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Here's How You Know He Won't Commit To You. Like, EVER.

Love & Relationships

"The ugly truth is this—when a man says that he doesn't want a relationship, the subtext in that is 'I don't want to be in a relationship with you.'"—Unknown

OK. Deep breath, y'all. Raise your hand if you've been in at least one relationship with a man who you were fully committed to, only to discover that he wasn't fully committed to you. When you stop and replay the entire dynamic in your mind, how did you miss the signs that you were "more in" than he was?


If you think that I'm asking you that to put you on blast, don't. I am the poster child for committing myself to non-committal people. If I were to go really deep into why, I think that growing up in a two-time divorced home played a role in it. Come to think of it, I know it did because whenever my late fiancé and I would argue and I would threaten to break-up, he'd be like, "Why is that always your solution to everything?!" (His parents are still married to this day.) It's because never really saw commitment modeled. What I did see are people who desperately wanted to be loved without really knowing how to get it from their partner. So, that's what the foundation of my hamster-wheel-pattern was all about.

However, after watching a video about a woman who dated a man for 10 years, then, after five months, he up and married someone else, for the sake of sparing others from having our kind of testimony, I thought it'd be a good idea to share some in-hindsight-signs. Ones that clearly depict that, no matter how much you love someone, how long you've been with someone or how hard it might be to face reality about certain things, there is a 90 percent chance that ole' boy isn't going to making a long-term commitment or marry you. Ever. Again, brace yourselves now.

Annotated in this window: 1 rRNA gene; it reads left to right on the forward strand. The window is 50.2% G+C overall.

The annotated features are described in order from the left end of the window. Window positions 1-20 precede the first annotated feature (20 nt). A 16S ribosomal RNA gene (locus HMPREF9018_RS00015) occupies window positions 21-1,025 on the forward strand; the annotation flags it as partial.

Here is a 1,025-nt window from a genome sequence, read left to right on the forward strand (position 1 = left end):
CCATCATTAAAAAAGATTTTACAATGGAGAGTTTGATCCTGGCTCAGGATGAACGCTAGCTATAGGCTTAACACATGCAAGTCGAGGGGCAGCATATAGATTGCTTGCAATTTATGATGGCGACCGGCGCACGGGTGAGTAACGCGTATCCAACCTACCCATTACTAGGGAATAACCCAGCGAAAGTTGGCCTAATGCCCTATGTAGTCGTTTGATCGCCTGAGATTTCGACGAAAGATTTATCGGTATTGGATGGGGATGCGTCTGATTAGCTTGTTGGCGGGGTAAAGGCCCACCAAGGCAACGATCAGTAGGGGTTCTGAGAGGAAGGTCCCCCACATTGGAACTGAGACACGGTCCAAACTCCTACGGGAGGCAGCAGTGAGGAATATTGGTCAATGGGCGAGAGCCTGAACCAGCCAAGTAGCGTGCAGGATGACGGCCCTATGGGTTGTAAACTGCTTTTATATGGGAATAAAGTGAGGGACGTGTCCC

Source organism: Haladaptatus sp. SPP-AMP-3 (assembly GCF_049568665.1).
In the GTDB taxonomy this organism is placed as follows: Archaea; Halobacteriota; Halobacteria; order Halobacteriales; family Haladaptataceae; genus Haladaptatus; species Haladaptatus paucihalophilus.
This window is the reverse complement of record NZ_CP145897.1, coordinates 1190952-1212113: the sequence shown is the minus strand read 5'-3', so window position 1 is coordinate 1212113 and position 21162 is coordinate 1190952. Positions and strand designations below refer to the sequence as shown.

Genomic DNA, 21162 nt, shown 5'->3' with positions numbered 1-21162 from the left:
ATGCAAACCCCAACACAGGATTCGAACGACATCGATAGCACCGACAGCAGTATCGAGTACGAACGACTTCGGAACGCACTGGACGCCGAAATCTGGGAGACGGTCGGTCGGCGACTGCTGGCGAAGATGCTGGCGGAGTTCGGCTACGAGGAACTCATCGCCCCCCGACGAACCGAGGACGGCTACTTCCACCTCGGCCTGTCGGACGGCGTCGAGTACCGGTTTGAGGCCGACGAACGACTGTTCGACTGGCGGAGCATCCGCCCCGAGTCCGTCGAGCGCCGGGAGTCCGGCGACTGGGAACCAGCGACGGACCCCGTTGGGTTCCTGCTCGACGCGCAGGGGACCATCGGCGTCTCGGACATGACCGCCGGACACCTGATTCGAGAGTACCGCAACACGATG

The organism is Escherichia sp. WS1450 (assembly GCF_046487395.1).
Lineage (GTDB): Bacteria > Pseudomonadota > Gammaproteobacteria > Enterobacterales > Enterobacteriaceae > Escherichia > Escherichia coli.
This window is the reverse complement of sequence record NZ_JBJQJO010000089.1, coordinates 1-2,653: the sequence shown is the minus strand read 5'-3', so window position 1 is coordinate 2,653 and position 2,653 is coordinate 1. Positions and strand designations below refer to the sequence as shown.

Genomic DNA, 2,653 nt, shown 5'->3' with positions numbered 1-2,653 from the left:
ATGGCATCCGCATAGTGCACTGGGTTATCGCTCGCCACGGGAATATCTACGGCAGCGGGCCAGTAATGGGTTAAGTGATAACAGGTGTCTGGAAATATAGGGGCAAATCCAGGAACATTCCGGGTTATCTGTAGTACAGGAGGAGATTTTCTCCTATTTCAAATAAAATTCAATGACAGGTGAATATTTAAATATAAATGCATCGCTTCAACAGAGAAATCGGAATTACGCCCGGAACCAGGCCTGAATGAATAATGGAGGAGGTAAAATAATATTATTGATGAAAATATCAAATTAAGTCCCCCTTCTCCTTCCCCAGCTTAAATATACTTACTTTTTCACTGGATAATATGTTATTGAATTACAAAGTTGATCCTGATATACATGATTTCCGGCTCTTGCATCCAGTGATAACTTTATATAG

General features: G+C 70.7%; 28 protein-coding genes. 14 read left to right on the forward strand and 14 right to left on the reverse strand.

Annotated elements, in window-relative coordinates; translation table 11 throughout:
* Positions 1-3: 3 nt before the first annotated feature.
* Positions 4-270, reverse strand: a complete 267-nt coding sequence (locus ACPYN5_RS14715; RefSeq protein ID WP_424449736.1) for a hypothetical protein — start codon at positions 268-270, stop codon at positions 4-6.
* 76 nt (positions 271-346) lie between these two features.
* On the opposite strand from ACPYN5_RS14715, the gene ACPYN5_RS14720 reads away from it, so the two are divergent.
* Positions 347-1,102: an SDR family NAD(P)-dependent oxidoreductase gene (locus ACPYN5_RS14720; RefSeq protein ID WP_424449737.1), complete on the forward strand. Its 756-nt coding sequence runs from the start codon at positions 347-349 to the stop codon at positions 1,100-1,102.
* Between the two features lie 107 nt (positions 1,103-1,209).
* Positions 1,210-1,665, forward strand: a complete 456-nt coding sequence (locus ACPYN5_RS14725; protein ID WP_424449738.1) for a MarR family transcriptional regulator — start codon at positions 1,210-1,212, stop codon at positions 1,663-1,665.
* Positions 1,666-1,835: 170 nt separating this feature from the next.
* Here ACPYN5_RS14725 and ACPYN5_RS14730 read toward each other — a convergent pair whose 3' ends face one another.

Here's How To Know He Won't Commit To You

He’s Indecisive

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I don't know about you, but the men I know, when they want to do something, they find a way with no hesitation. That's why, when a man seems to be so confused, befuddled or whatever other word along those lines about whether they want to be in a relationship or not, I don't really buy it. The combination of experience and observation has taught me that if a guy doesn't know what he wants to do about a particular woman, that usually either means it's a new situation and he needs more time or he's vacillating because he's able to get enough of what he wants without having to invest more on his end—and he's just fine with that. If it's a latter, 8.5 times out of 10, all you're gonna end up doing is wasting your time. Why? Because, as hard as it might be to hear it, indecision is usually its own decision. And the decision is no.

He Keeps a Billion Excuses on Tap

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Something I've learned the hard way is a man who is ready for a commitment isn't only open to talking about it; oftentimes, he'll even bring taking things to another level all on his own. He'll ask things like "Where do you see this going?" or "Where would you like us to be a year from now?" (yes ladies, those kinds of men very much so exist). Meanwhile, guys who aren't ready for something serious and long-lasting will act like you're speaking a language they don't understand whenever you bring commitment up. They'll talk about all of the things they want to do first, how much more time they need or why they're not ready to have that kind of conversation, let alone take the kind of steps required to be in a monogamous relationship.

Popular entrepreneur Jim Rohn was really onto something when he said, "If you really want to do something, you'll find a way. If you don't, you'll find an excuse." Why we as women think this doesn't apply to commitment-phobic men is beyond me. Because it does. Absolutely so.